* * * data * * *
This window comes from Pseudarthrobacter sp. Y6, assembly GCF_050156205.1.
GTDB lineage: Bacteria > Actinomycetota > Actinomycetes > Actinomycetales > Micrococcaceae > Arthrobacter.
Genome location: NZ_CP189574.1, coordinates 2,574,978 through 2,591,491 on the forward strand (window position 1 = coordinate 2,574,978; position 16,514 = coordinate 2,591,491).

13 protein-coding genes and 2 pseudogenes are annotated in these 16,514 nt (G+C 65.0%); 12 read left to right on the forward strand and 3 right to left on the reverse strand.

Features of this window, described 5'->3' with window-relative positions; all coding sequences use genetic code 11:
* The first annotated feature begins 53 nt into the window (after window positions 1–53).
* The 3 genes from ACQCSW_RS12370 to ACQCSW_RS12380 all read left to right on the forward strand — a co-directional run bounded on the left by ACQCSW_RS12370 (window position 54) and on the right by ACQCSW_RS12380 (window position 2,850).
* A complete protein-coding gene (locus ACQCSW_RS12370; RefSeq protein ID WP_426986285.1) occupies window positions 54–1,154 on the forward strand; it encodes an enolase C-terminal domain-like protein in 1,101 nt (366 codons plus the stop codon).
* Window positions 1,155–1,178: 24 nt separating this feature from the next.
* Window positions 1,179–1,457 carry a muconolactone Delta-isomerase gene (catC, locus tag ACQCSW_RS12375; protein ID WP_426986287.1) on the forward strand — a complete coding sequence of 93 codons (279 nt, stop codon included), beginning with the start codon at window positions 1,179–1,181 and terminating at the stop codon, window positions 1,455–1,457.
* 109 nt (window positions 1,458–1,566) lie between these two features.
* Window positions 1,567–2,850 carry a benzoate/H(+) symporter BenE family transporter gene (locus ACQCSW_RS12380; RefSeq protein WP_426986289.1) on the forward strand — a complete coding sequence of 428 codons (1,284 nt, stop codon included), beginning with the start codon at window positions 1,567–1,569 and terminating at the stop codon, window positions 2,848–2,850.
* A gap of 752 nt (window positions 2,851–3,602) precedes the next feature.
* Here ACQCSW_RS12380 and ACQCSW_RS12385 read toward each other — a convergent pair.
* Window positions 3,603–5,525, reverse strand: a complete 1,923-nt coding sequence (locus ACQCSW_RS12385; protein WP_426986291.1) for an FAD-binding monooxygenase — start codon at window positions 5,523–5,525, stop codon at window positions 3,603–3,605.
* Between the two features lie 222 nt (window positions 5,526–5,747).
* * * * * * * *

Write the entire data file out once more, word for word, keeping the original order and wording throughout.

This window comes from Pseudarthrobacter sp. Y6, assembly GCF_050156205.1.
GTDB lineage: Bacteria > Actinomycetota > Actinomycetes > Actinomycetales > Micrococcaceae > Arthrobacter.
Genome location: NZ_CP189574.1, coordinates 2,574,978 through 2,591,491 on the forward strand (window position 1 = coordinate 2,574,978; position 16,514 = coordinate 2,591,491).

13 protein-coding genes and 2 pseudogenes are annotated in these 16,514 nt (G+C 65.0%); 12 read left to right on the forward strand and 3 right to left on the reverse strand.

Features of this window, described 5'->3' with window-relative positions; all coding sequences use genetic code 11:
* The first annotated feature begins 53 nt into the window (after window positions 1–53).
* The 3 genes from ACQCSW_RS12370 to ACQCSW_RS12380 all read left to right on the forward strand — a co-directional run bounded on the left by ACQCSW_RS12370 (window position 54) and on the right by ACQCSW_RS12380 (window position 2,850).
* A complete protein-coding gene (locus ACQCSW_RS12370; RefSeq protein ID WP_426986285.1) occupies window positions 54–1,154 on the forward strand; it encodes an enolase C-terminal domain-like protein in 1,101 nt (366 codons plus the stop codon).
* Window positions 1,155–1,178: 24 nt separating this feature from the next.
* Window positions 1,179–1,457 carry a muconolactone Delta-isomerase gene (catC, locus tag ACQCSW_RS12375; protein ID WP_426986287.1) on the forward strand — a complete coding sequence of 93 codons (279 nt, stop codon included), beginning with the start codon at window positions 1,179–1,181 and terminating at the stop codon, window positions 1,455–1,457.
* 109 nt (window positions 1,458–1,566) lie between these two features.
* Window positions 1,567–2,850 carry a benzoate/H(+) symporter BenE family transporter gene (locus ACQCSW_RS12380; RefSeq protein WP_426986289.1) on the forward strand — a complete coding sequence of 428 codons (1,284 nt, stop codon included), beginning with the start codon at window positions 1,567–1,569 and terminating at the stop codon, window positions 2,848–2,850.
* A gap of 752 nt (window positions 2,851–3,602) precedes the next feature.
* Here ACQCSW_RS12380 and ACQCSW_RS12385 read toward each other — a convergent pair.
* Window positions 3,603–5,525, reverse strand: a complete 1,923-nt coding sequence (locus ACQCSW_RS12385; protein WP_426986291.1) for an FAD-binding monooxygenase — start codon at window positions 5,523–5,525, stop codon at window positions 3,603–3,605.
* Between the two features lie 222 nt (window positions 5,526–5,747).